Blood pressure should typically be stable. If there are regular changes in a person’s blood pressure, medications, lifestyle changes, and home remedies may help regulate it.

A person’s blood pressure usually varies slightly throughout the day. However, if it regularly fluctuates, this will often require monitoring and management.

It is important that a medical professional checks a person’s fluctuating blood pressure regularly, as it can reveal a lot about the person’s health.

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Below are several factors that can cause dangerous fluctuations in blood pressure.

White coat hypertension

This term describes blood pressure that is higher at the doctor’s office, often because the person is anxious about the appointment.

White coat hypertension is not necessarily as concerning as consistently high blood pressure.

A 2016 meta-analysis found that people with white coat hypertension had a lower risk of heart disease and a better outlook than people with lasting hypertension.

However, without correct identification, white coat hypertension can lead to incorrect hypertension treatments, which may have negative health effects.

Learn more about white coat hypertension.

Medications

Certain medications can temporarily reduce blood pressure. They include:

Emotional upset, anxiety, and stress

Strong emotions, particularly stress and anxiety, can cause blood pressure to spike. This is the body’s natural response to a stressful event, and the pressure will eventually decrease as the person becomes calm.

However, long-term stress and untreated anxiety can have lasting, harmful effects on blood pressure and overall health.

Learn more about the link between anxiety and blood pressure.

Temperature

Heat can temporarily lower blood pressure. This is usually not a cause for concern as long as a person’s blood pressure does not dip too low.

A 2021 review found that targeted heat therapy can effectively lower blood pressure and improve circulatory function.

Illegal drugs

Cocaine and methamphetamine can cause extreme spikes in blood pressure.

Adrenal issues

Dysfunction of the adrenal glands can cause hormone imbalances that affect blood pressure.

The adrenal glands sit above the kidneys and produce many critical hormones, including cortisol, aldosterone, catecholamines, and adrenaline.

Pheochromocytoma

Pheochromocytoma is a rare tumor occurring in the adrenal glands. These tumors increase the production of adrenaline and noradrenaline, leading to increases in blood pressure.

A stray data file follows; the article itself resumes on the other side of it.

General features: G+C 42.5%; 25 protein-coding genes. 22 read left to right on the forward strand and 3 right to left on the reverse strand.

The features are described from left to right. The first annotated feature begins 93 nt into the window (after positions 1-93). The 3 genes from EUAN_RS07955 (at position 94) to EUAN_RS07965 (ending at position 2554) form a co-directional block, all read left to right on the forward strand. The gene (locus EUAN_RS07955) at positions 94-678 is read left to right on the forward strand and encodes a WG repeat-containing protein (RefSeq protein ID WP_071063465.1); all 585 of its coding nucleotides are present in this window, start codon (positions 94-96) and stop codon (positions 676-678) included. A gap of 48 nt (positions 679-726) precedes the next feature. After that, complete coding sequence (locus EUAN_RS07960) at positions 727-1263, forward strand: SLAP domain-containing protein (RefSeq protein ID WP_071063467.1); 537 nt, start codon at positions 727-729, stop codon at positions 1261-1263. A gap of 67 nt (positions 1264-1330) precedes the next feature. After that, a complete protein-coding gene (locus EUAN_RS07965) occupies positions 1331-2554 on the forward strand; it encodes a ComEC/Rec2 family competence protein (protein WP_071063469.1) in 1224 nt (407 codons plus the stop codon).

Learn more about the adrenal glands.

Food and drinks

Food and drinks high in salt, sugar, and saturated fats can raise blood pressure.

Limiting intake of these foods and prioritizing a balanced, healthy diet can help people maintain consistent blood pressure levels.

Read about 50 foods that have links to high blood pressure.

Activity

Excessive activity can raise blood pressure levels and is common among athletes.

Exercise-induced hypertension can increase a person’s risk of cardiovascular complications in later life.

The factors below may increase the risk of dangerous swings in blood pressure:

First, a doctor will determine the underlying cause. They will ask about a person’s history and discuss their lifestyle and medications. The doctor may also order or conduct tests.

Medications can lower blood pressure and prevent dangerous fluctuations. A person may also be able to achieve this goal by making changes to their lifestyle.

By attending follow-up visits, a person can ensure that their blood pressure remains within normal limits and that medications are not causing unpleasant side effects.

Home remedies and lifestyle changes

The following actions can help normalize blood pressure:

  • Stopping smoking (if applicable): Smoking harms the arteries and can cause high blood pressure.
  • Eating more fruits, vegetables, whole grains, and lean protein: Reduce or eliminate added sugars and processed foods.
  • Getting regular exercise: The American Heart Association recommends moderate-intensity exertion, such as walking at a quick pace. A person should do this for 30 minutes per day, at least 5 days a week.
  • Limiting alcohol consumption (if applicable): Drinking more than the recommended guidelines can raise blood pressure. Guidelines recommend no more than one drink per day for women and no more than two drinks per day for men.
  • Finding healthy ways to lower stress: Meditation, deep breathing exercises, guided imagery, and other techniques to manage stress can help avoid spikes in blood pressure.
  • Consuming less sodium: Excessively salty foods can cause sharp increases in blood pressure.
  • Reducing caffeine intake: Caffeinated drinks can cause temporary spikes in blood pressure and may worsen anxiety.

Individuals should consult a doctor for personalized guidance.

Regular fluctuations in blood pressure can increase the risk of:

A study from 2015 suggested people with blood pressure that varied significantly between medical appointments were more likely to have a heart attack, a stroke, or heart failure.

A later study from 2017 concluded that older adults with daily fluctuations in blood pressure were more likely to develop dementia.

Healthy lifestyle choices, and in some cases medication, can resolve fluctuations in blood pressure.

A person should have their blood pressure checked regularly and seek treatment for any conditions that may affect it.

While fluctuations in blood pressure can be dangerous, medications and lifestyle changes can help a person manage the situation.

After a doctor determines the cause of changes in a person’s blood pressure, they will help develop a treatment plan.

Individuals should follow the advice of doctors and take medicines as prescribed.

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